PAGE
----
The line separating love from hatred is very thin, and feeling hurt can easily push us over.
Maybe you've hit a rough spot in a relationship, and you're teetering on the edge of losing the love. Perhaps a relationship ended and you feel betrayed, disappointed and angry. Or possibly, the relationship ended a long time ago but somehow continues to fester like an infected wound, producing toxins that contaminate your current happiness. It doesn't even have to be our relationship -- sometimes we champion another person's pain and attack those we hold responsible.
There are plenty of other scenarios, but these are common and human, and the intensity of emotions can be heightened in this Season. Maybe we're never so aware of what we still want or know we lost as when everyone else seems so happy? Or maybe its only now, as the days are almost done shortening that the forces of darkness push people from love to hate.
There are lots of problems associated with crossing the line. Without love, whatever caused the hurt feelings is likely to gain force and grow even more suffering. The landscape of hatred is petty, selfish and entitled. Its features easily mislead us so that we righteously say and do things we would have otherwise thought unthinkable.
And, then, we're really in trouble when we realize that we have to choose between investing in a version that incites further harmful actions, or accepting accountability and asking forgiveness. Many of us prefer entrenchment in our self-justified, albeit harmful interpretations, to humble acknowledgment of our wrongdoing. Courage is precious and in short supply, and shame can feel worse than anger. In the end, choosing anger simply increases the shame.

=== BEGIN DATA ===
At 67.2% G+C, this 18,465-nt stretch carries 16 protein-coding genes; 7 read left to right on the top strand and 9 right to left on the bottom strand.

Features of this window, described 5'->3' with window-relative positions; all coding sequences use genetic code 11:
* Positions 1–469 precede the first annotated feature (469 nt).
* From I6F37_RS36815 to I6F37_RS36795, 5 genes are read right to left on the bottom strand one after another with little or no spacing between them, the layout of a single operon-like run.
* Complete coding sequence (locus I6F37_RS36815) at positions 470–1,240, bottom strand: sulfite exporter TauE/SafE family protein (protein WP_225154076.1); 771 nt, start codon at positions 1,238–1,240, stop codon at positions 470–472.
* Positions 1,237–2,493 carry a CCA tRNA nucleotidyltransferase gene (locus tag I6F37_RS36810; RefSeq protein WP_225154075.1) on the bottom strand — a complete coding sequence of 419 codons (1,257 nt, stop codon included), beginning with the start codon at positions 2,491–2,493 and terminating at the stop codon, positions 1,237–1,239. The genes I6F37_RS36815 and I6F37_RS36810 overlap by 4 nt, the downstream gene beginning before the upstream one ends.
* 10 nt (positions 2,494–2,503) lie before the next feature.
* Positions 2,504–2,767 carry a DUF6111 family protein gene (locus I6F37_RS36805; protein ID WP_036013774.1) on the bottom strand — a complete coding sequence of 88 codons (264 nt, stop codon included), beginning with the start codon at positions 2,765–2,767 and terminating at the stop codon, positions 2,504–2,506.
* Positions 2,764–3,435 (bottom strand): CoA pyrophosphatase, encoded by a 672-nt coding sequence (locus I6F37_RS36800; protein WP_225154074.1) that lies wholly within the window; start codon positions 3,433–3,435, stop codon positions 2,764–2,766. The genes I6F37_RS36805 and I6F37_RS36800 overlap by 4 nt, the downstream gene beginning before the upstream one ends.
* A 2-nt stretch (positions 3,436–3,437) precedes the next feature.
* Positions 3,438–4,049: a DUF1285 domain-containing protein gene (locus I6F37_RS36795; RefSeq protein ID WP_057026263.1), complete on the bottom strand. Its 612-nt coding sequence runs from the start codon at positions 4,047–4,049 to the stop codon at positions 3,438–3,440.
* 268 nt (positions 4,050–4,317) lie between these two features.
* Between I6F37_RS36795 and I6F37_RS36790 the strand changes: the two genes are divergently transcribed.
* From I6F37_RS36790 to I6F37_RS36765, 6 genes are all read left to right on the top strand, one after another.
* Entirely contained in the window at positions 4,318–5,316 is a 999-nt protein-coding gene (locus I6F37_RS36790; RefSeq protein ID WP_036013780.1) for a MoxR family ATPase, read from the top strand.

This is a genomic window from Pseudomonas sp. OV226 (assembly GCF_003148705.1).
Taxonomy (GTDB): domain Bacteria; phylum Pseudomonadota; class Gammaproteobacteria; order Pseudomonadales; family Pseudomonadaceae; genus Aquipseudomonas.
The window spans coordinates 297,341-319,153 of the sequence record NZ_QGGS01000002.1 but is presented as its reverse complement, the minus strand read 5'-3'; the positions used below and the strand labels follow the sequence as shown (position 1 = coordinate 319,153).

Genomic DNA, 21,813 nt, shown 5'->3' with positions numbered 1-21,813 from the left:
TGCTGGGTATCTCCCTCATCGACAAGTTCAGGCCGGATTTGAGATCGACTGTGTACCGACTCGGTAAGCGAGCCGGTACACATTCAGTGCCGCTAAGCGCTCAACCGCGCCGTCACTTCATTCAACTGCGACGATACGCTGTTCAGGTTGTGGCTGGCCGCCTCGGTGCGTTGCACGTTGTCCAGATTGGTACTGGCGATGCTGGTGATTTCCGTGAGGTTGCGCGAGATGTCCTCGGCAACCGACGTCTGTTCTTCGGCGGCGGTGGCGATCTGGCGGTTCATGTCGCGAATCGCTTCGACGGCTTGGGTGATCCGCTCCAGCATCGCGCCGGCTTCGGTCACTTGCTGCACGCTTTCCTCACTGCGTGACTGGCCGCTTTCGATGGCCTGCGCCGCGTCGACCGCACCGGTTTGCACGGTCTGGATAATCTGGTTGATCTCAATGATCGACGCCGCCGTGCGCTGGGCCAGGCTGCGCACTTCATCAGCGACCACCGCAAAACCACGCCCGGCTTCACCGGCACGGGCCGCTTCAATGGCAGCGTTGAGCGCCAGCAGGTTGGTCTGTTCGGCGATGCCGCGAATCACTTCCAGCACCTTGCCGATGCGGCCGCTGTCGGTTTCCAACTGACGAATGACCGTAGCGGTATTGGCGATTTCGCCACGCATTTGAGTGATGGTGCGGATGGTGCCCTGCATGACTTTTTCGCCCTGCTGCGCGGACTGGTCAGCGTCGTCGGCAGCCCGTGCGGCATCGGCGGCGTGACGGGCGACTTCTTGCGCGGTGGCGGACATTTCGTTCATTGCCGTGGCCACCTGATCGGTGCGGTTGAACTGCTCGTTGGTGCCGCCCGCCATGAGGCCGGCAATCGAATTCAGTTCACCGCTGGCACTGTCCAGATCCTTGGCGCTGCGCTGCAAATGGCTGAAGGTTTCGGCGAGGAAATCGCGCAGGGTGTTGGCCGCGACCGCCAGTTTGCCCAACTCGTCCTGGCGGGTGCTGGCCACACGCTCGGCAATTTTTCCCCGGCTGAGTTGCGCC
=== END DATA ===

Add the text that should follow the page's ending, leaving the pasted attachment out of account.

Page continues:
So what do you do when your significant other does something that makes you want to hate them? Or when your ex's actions suggest that love left a long time ago, leaving only angst and ugliness. How do you hold yourself with integrity so the blast of hatred doesn't level you and you don't embrace the temptation of retaliation? It takes gentleness and firmness, and a deep-rooted confidence in morality.
Seeking to inflict harm on others is never, ever justifiable as a goal. I'm not advocating passivity. Not at all. We have to stand up against bad behavior, at all levels, from the bedroom to the boardroom to the presidential campaign. We have to speak out against ugliness, hatred, intolerance, and vicious personal attacks, and we have to do so in a way that normalizes a culture in which such behaviors are not normative.
It is never right if a person you love, or a person you once loved, or even someone else somehow acting on their behalf, attacks you physically, verbally or spreads lies about you. It is always unpleasant and sometime unsafe. If you are in danger, physically or emotionally, you have to get help and take reasonable steps to protect yourself.
If you are not in danger, there are things you can do. Apply mindfulness so you know what's happening as its happening. Witness your feelings as you experience them, and observe whether they seem to push you across that line, to a place you never ever wanted to go? If so, redirect that energy so you don't feed the perpetrator's hunger for attention and validation. If not, nourish your goodness.
Mindfulness is a mental skill that hones attention on current moment experience, and deepens awareness of that focus simultaneously. It is guided by a moral compass that dedicates the sharpness of mind and acuity of perception to doing good in the world. With compassion, kindness, and empathy, mindfulness is a powerful tool that helps us to know exactly how we feel, here and now, so we can actively contribute to what comes next.
This world is full of loss, and pain, and every imaginable form of suffering. The line between love and hate is thin, and I don't know a single person who doesn't know this firsthand. None of use needs to cross over, even though pain seems to drive us toward hatred. The desire to hurt others only makes us suffer more. Don't follow it. Do bring light to the darkness.